Those days are long gone, not just for celebrities but for all of us. We’re all in the public eye now, swimming around in a clear glass fish bowl of our own making.
With every e-mail and video and blog post and tweet and status update, we add to the real-time documentary of our lives.
For the person who thinks of himself or herself as a brand—and remember, everyone needs to start thinking of themselves as a brand—the ability to spread your great ideas and share your triumphs is a golden opportunity.
I urge you to start training yourself to think through the consequences of every business decision you make before you actually make it.

I know for a fact that many people have a hard time thinking long term. Successful entrepreneurs are like good chess players; they can imagine the various possibilities ahead and how each one will trigger their next move.
Too many people, however, can’t think past their first move (worse, some don’t care to, like a small number of CEOs who know they’ll be gone in three years and just want the stock price to go up no matter the long-term impact on the company). They’re all about what’s good for their business today. That kind of thinking is at the root of a lot of really crap judgment calls, the kind that will sink a personal brand.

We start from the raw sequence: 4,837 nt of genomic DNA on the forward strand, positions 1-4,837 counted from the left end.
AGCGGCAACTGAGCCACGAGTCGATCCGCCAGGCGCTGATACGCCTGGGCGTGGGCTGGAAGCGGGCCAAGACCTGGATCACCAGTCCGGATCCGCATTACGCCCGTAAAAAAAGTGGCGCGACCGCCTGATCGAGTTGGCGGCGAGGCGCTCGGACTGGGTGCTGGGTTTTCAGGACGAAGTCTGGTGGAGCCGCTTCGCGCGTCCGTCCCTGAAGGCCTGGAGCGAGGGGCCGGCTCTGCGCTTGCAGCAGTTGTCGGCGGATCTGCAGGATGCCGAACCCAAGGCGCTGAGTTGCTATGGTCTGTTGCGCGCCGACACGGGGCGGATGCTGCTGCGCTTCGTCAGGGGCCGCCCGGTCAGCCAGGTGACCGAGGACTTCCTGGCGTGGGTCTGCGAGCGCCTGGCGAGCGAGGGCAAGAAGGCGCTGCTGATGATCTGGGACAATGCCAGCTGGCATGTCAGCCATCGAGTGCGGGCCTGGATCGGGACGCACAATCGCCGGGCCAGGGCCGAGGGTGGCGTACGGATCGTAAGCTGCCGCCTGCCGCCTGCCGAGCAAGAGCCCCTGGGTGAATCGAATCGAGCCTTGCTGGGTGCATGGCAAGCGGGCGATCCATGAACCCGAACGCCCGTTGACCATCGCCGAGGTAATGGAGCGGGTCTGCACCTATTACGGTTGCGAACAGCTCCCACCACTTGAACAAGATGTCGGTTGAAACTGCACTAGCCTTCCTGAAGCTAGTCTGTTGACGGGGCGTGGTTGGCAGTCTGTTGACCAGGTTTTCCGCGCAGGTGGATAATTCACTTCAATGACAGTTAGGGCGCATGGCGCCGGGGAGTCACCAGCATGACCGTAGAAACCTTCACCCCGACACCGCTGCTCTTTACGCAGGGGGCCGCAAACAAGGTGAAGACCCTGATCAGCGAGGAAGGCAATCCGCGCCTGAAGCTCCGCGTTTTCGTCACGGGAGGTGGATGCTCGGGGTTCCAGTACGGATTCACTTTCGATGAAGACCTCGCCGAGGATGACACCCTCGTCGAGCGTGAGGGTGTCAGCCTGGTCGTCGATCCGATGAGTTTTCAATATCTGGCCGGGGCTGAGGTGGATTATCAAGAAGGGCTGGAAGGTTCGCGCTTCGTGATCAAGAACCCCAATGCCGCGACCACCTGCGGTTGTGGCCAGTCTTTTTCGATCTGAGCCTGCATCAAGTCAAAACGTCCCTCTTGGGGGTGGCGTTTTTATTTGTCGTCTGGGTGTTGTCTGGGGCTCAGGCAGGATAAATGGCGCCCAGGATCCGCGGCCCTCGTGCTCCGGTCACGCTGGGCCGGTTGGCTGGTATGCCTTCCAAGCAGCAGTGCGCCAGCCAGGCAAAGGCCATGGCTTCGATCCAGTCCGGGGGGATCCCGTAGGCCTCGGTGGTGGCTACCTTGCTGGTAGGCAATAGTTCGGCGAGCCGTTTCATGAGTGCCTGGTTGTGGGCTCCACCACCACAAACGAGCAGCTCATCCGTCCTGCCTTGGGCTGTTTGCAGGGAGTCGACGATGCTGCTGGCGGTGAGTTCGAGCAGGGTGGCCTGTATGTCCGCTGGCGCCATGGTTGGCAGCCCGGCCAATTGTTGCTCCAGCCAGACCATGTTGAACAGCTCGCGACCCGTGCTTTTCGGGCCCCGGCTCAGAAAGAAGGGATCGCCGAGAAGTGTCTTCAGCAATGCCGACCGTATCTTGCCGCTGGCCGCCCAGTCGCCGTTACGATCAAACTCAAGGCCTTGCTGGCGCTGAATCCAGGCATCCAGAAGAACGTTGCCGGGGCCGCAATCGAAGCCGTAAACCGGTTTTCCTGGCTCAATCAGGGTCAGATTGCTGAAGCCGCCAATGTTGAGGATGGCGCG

you’re building more than just a business, you’re building a legacy.
I am always hyperaware that everything I’m doing is being recorded for eternity.
It does bother me a little that all the cursing I sometimes do in my keynotes is going to become part of my story, yet I have to embrace it because that’s just how my DNA expresses itself when I’m onstage.
Will this business deal make me money? Yes? Good. Will I be proud of how I made that money? Yes? Okay, then, let’s do this. If the answer is no, I don’t go there, ever. Legacy always wins.

That’s not how it works. Not in my world, anyway. No matter how big you get, every e-mail, every customer, every friend, every single person with whom you come into contact matters and deserves respect and attention.

Legacy is the mortar of successful, lasting brands. I’ve known this since my days in retail.
She hadn’t received her case of White Zinfandel. It was December 22 and there was no way FedEx was going to deliver the wine in time for Christmas.
I threw a case of White Zinfandel in my car and drove three hours in blinding snow to the woman’s house.